Research Supports Stem Cells for LBP

Many cases of lower back pain involve structural damage to the intervertebral discs, either by way of a herniated disc or degenerative disc disease (DDD).  This condition is quite prevalent among older adults, with one study finding that 95% of older Americans exhibiting some degree of disc degeneration. 

In the search for treatments beyond analgesics and surgery, several researchers have demonstrated the effectiveness of stem cell therapy in treating disc injuries in both humans and animals. 

Leung et al. (2006) and Drazin et al. (2012) noted the potential for mesenchymal stem cells (MSC) to treat intravertebral disc degeneration in laboratory animals.  Orozco et al. (2011) used autologous bone marrow-derived MSCs to treat 10 patients with lumbar disc degeneration, who exhibited rapid improvement in pain and disability. 

Similarly, Pettine et al. (2015) reported significantly reduced pain scores in 26 patients who received autologous bone marrow-derived stem cells. 

Coming to a Clinic Near You?

Just this year, Centeno et al. successfully used an injection of autologous bone marrow derived MSCs to treat DDD in 33 patients with lower back pain.  The authors found “no safety issues, substantially reduced pain, increased function and reduced disc bulge size in most patients.”

That treatment utilized stem cell technology created by BioRestorative Therapies, which uses autologous bone marrow-derived MSCs to treat chronic lumbar disc disease.  According to the company’s website, “not only could this program potentially eliminate surgery in many cases, but it could also provide substantially more effective treatment than current non-invasive therapies with a design to be curative.”  The company has been cleared by the FDA for Phase 2 clinical trials to treat lower back pain due to DDD.

DiscGenics, a biotech company based in Utah, has also received FDA approval for a study of stem cell therapy to treat patients with intervertebral disc disease. DiscGenics’ approach is different, because it uses patented technology to derive its proprietary “discogenic cells” directly from adult human disc tissue.

“We believe it has the potential to offer pain relief and restored function to millions of patients suffering from the debilitating effects of lower back pain,” DiscGenics CEO Flagg Flanagan told The Salt Lake Tribune. “Receiving the go-ahead from the agency to begin in-human trials is a critical step forward for our clinical program.”

DiscGenics plans to begin enrolling 60 patients in the study before the end of the year.  

Although both BioRestorative and DiscGenics have therapies that look promising, it will be some time – likely years – before either treatment is publicly available. But these studies could be a major step forward in finding an actual cure for back pain, not just another treatment that masks the pain.

A. Rahman Ford.jpg

A. Rahman Ford, PhD, is a lawyer and research professional. He is a graduate of Rutgers University and the Howard University School of Law, where he served as Editor in Chief of the Howard Law Journal. He earned his PhD at the University of Pennsylvania.

Rahman lives with chronic inflammation in his digestive tract and is unable to eat solid food. He has received stem cell treatment in China.  

The information in this column should not be considered as professional medical advice, diagnosis or treatment. It is for informational purposes only and represent the author’s opinions alone. It does not inherently express or reflect the views, opinions and/or positions of Pain News Network.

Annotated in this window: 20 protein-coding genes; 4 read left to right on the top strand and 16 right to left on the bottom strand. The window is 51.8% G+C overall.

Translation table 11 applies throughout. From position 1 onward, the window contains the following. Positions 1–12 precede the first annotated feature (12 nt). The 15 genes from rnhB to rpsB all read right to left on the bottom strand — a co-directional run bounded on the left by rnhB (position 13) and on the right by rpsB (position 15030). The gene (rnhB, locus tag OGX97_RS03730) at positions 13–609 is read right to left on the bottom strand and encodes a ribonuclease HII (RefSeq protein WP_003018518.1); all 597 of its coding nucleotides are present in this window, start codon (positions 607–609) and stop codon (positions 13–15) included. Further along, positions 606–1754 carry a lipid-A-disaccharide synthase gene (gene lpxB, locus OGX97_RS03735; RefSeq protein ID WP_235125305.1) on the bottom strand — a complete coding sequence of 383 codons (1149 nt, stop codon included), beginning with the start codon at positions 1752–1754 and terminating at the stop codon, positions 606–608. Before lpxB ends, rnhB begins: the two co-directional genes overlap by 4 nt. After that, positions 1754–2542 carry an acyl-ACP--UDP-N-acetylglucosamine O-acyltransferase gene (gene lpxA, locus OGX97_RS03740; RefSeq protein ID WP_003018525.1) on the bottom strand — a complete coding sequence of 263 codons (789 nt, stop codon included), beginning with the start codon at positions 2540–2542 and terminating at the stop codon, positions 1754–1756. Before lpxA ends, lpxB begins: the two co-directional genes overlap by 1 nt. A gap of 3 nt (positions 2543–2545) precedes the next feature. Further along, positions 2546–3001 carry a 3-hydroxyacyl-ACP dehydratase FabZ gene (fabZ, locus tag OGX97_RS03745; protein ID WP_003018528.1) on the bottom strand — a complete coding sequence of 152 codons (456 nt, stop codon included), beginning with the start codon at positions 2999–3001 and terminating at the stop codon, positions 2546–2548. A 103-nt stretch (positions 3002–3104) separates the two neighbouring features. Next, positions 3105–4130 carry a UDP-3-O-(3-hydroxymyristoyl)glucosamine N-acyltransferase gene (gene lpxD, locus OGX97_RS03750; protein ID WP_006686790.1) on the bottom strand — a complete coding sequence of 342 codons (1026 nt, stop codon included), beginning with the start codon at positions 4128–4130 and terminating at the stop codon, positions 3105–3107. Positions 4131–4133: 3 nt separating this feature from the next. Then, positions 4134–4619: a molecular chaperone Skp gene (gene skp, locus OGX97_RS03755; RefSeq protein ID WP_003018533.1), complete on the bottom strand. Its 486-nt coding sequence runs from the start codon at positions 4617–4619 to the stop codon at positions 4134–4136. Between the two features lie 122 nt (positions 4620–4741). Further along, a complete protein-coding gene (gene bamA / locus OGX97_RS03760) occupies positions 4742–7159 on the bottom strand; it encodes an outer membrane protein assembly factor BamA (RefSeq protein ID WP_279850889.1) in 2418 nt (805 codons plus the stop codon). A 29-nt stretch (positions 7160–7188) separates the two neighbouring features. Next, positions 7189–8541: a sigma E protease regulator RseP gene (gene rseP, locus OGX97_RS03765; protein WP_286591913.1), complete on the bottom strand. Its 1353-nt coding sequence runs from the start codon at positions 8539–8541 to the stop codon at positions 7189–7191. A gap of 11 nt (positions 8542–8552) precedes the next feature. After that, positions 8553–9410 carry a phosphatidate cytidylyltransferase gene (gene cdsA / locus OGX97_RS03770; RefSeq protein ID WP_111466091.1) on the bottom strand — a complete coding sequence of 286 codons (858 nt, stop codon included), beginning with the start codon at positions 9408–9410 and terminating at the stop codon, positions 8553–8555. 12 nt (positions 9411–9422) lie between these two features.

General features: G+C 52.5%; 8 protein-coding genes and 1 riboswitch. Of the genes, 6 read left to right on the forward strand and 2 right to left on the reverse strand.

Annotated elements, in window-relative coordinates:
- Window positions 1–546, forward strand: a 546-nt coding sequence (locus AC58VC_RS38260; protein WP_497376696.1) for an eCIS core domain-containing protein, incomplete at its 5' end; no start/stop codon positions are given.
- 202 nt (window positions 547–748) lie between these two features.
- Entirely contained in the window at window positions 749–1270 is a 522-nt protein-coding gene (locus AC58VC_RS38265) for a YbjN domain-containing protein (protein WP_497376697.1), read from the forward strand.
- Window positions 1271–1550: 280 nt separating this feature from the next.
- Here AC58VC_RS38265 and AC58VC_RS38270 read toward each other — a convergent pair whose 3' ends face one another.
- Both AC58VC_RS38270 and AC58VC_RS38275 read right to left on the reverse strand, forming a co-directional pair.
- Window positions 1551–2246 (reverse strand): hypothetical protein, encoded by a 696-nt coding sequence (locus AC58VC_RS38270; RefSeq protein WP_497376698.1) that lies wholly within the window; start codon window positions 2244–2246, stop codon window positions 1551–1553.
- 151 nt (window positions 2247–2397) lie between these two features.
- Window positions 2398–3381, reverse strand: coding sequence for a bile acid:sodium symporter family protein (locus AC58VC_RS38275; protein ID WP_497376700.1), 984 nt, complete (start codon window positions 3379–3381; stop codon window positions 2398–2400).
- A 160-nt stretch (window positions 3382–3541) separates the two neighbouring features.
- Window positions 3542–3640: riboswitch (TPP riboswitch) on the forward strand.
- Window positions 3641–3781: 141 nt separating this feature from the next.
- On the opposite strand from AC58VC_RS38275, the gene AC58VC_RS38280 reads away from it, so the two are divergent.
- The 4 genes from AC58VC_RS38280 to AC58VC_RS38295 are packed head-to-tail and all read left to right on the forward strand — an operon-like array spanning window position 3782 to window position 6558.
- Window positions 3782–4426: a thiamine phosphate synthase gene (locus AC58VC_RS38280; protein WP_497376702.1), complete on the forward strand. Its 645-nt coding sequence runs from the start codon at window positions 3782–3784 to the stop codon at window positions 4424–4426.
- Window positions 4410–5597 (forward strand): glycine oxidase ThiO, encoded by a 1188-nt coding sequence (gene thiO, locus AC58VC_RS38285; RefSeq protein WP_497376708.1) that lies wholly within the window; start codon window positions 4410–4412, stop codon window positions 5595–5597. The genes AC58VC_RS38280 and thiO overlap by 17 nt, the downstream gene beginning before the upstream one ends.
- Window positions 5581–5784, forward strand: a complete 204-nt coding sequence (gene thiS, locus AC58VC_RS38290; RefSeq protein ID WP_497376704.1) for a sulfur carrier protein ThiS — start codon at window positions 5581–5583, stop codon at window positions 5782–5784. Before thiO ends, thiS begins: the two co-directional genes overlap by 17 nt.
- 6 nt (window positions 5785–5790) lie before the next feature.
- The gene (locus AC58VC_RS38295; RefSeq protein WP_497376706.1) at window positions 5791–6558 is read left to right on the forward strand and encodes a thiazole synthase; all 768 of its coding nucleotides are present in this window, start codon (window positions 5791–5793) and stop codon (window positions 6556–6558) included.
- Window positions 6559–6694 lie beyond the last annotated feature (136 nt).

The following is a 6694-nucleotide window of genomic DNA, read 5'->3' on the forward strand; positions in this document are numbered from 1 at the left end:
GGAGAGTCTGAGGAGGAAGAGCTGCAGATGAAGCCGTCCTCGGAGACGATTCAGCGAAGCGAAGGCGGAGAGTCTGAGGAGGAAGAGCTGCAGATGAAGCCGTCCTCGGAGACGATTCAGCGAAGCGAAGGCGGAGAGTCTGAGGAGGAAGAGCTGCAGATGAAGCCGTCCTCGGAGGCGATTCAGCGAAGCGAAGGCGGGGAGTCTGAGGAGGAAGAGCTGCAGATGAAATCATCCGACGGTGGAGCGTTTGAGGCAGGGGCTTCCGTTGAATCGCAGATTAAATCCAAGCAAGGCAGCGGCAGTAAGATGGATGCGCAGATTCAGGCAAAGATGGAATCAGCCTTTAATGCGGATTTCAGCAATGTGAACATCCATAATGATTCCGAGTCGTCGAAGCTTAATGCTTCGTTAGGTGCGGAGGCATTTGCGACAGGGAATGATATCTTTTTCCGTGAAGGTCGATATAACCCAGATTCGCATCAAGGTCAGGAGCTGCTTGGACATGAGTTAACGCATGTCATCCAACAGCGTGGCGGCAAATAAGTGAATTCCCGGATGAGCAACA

Do Depression and Back Pain Lead to More Opioids?

By Pat Anson, Editor

Depressed patients with low back pain were twice as likely to be prescribed an opioid medication and to receive higher doses, according to the results of a new study that looked at data from a decade ago.

Lower back pain is the world’s leading cause of disability and the most common condition for which opioids are prescribed. Nearly a quarter of the opioid prescriptions written in the U.S. are for low back pain.

"Our findings show that these drugs are more often prescribed to low back pain patients who also have symptoms of depression and there is strong evidence that depressed patients are at greater risk for misuse and overdose of opioids," said John Markman, MD, director of the Department of Neurosurgery's Translational Pain Research Program at the University of Rochester Medical Center and senior author of the study published in the journal PAIN Reports.

The researchers found that patients who screened positive for depression were more than twice as likely to be prescribed an opioid, and they received twice the cumulative dose of opioids per year.

This not only suggests that doctors were more likely to prescribe opioids to a patient suffering both physically and psychologically, but it also implies that analgesics are less effective in pain patients who are depressed.

One obvious weakness of the study is that it relied on prescription data from 2004 to 2009 that was compiled by the Medical Expenditure Panel Survey, a federal survey of patients, their families, healthcare providers and employers. That time frame coincides with a steep rise in opioidprescribing, but does not represent the current environment in which opioid medication is harder to obtain.

The researchers believe, however, that understanding prescribing patterns from a decade ago may help improve the effectiveness of clinical trials. Low back pain is the condition most often studied to approve new pain medications, and depressed patients are often excluded from trials because of incentives to get positive findings about a new analgesic.

“Because several pivotal clinical trials for opioid treatment of LBP (low back pain) have systematically excluded the most depressed patients, it is probable that clinicians and patients alike are drawing conclusions from a study group that may differ in important ways from likely opioid recipients. These clinical trial populations may underrepresent the patients most likely to receive opioids, especially those who are mostly likely to receive higher dosages for longer durations,” Markman said.

Lower back pain may be the world’s leading cause of disability, but there is surprisingly little evidence about the best ways to treat it.